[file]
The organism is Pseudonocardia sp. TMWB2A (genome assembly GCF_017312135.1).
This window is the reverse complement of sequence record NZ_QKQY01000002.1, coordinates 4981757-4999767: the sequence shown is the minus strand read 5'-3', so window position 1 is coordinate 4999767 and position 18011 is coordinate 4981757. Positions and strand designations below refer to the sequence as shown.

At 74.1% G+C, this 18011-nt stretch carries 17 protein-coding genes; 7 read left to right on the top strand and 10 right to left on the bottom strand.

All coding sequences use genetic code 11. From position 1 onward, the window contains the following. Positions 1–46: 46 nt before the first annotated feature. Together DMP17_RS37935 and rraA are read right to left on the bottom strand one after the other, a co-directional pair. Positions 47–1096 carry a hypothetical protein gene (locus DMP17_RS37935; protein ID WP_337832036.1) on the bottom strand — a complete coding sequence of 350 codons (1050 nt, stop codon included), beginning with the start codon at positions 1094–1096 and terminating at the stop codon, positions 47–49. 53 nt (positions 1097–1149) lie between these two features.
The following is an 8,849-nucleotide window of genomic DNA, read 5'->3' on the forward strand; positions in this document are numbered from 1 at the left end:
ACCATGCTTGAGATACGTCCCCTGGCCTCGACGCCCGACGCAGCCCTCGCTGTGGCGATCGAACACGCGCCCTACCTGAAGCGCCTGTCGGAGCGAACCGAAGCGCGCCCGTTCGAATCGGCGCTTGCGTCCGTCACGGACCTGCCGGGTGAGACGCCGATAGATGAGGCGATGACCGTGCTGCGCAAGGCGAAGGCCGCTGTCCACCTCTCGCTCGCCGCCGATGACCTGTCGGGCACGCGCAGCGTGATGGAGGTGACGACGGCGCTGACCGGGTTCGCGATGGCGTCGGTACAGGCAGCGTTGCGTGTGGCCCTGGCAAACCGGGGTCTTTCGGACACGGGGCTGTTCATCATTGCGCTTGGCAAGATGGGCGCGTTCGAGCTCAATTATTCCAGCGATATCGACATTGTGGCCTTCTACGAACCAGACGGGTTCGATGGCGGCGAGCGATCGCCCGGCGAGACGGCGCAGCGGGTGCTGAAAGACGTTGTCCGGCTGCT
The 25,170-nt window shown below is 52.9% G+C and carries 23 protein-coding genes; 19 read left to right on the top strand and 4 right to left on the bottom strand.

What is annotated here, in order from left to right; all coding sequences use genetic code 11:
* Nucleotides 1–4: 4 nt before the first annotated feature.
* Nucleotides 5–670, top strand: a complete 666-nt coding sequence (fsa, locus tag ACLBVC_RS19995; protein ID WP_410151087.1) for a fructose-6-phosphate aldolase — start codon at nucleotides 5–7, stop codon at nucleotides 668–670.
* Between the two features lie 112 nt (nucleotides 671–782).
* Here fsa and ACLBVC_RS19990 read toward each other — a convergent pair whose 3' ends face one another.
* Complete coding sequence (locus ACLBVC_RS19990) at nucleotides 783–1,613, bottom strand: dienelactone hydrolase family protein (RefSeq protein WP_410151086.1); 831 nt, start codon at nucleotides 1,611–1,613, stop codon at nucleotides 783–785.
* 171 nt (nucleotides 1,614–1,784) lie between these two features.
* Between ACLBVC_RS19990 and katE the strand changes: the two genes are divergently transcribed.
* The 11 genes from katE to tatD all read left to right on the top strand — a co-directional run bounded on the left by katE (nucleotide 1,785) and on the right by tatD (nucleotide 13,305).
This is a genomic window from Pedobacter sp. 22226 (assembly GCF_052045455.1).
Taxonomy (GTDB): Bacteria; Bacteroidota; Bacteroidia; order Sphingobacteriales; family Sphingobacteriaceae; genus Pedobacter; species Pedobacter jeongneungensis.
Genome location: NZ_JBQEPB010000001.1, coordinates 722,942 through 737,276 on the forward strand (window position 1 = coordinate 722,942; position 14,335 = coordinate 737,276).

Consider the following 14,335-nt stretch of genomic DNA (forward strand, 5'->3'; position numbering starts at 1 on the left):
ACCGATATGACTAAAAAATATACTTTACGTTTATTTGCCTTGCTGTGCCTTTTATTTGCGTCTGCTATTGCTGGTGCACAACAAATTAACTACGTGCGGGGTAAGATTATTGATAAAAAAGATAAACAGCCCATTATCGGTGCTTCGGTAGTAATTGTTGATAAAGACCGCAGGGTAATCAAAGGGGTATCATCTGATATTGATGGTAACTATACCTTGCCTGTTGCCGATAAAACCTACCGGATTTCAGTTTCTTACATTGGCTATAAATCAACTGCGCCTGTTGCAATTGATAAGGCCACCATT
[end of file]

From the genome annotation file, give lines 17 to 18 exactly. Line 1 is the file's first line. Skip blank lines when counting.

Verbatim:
This is a genomic window from Pedobacter sp. 22226 (assembly GCF_052045455.1).
Taxonomy (GTDB): Bacteria; Bacteroidota; Bacteroidia; order Sphingobacteriales; family Sphingobacteriaceae; genus Pedobacter; species Pedobacter jeongneungensis.